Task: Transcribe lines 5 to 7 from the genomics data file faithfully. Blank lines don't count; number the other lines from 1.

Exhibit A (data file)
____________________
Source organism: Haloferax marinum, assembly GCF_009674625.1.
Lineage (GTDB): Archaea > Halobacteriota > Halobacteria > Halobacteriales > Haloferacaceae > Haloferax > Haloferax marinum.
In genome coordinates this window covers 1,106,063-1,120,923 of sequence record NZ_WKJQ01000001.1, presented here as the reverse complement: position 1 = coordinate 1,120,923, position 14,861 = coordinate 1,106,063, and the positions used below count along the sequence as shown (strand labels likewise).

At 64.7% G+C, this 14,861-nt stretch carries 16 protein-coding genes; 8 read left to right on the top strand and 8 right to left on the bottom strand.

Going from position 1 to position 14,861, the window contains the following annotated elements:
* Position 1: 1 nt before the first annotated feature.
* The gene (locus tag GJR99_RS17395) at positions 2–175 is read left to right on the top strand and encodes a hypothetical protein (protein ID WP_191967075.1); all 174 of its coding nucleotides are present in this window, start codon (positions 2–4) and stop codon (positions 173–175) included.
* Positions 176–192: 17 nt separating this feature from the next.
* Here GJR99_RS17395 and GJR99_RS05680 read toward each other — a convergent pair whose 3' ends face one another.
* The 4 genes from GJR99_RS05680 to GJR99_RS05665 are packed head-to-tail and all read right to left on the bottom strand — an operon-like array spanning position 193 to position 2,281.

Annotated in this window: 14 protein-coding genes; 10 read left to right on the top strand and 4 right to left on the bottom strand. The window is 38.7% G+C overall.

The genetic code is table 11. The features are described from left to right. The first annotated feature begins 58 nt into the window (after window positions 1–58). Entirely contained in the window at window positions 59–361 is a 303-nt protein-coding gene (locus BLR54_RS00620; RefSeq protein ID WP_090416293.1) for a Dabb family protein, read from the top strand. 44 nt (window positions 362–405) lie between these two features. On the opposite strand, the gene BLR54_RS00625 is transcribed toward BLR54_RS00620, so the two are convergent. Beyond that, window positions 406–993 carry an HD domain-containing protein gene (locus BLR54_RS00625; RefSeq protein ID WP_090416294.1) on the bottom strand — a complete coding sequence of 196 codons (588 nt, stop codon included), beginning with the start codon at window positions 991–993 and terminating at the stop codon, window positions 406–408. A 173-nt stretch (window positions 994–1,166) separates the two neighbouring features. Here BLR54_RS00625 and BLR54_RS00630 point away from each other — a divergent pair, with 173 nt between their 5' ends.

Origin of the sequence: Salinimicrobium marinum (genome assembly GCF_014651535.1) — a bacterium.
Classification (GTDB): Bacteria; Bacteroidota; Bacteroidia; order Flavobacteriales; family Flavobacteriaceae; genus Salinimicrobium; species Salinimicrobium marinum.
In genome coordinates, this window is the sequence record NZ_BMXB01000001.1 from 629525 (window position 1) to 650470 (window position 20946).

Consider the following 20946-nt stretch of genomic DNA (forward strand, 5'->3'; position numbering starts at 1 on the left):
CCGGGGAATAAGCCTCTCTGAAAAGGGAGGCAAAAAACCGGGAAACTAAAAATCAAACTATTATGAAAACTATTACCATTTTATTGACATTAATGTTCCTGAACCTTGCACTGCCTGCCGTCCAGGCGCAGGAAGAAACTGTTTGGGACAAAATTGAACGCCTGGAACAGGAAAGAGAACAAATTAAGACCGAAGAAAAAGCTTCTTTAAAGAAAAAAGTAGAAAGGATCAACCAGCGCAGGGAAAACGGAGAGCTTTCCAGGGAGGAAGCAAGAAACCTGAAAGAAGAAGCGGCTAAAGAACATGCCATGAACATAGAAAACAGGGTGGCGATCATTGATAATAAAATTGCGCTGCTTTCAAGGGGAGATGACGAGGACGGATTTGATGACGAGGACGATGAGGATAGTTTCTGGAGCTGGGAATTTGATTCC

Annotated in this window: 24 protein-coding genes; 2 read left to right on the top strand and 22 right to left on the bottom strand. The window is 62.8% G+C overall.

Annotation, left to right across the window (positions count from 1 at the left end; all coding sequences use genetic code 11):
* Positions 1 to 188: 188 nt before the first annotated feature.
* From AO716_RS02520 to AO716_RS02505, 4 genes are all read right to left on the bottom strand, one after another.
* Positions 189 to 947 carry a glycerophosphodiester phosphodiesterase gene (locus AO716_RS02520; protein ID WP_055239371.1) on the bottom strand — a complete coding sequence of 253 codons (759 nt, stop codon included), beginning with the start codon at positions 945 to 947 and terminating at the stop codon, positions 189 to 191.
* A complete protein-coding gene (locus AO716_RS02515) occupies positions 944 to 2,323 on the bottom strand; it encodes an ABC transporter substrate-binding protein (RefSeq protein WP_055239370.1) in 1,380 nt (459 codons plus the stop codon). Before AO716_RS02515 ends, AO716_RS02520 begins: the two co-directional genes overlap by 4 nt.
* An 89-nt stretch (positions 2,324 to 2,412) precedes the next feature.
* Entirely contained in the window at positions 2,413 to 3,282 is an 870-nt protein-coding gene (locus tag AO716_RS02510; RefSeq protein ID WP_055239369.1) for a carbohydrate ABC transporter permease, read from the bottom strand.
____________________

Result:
Going from position 1 to position 14,861, the window contains the following annotated elements:
* Position 1: 1 nt before the first annotated feature.
* The gene (locus tag GJR99_RS17395) at positions 2–175 is read left to right on the top strand and encodes a hypothetical protein (protein ID WP_191967075.1); all 174 of its coding nucleotides are present in this window, start codon (positions 2–4) and stop codon (positions 173–175) included.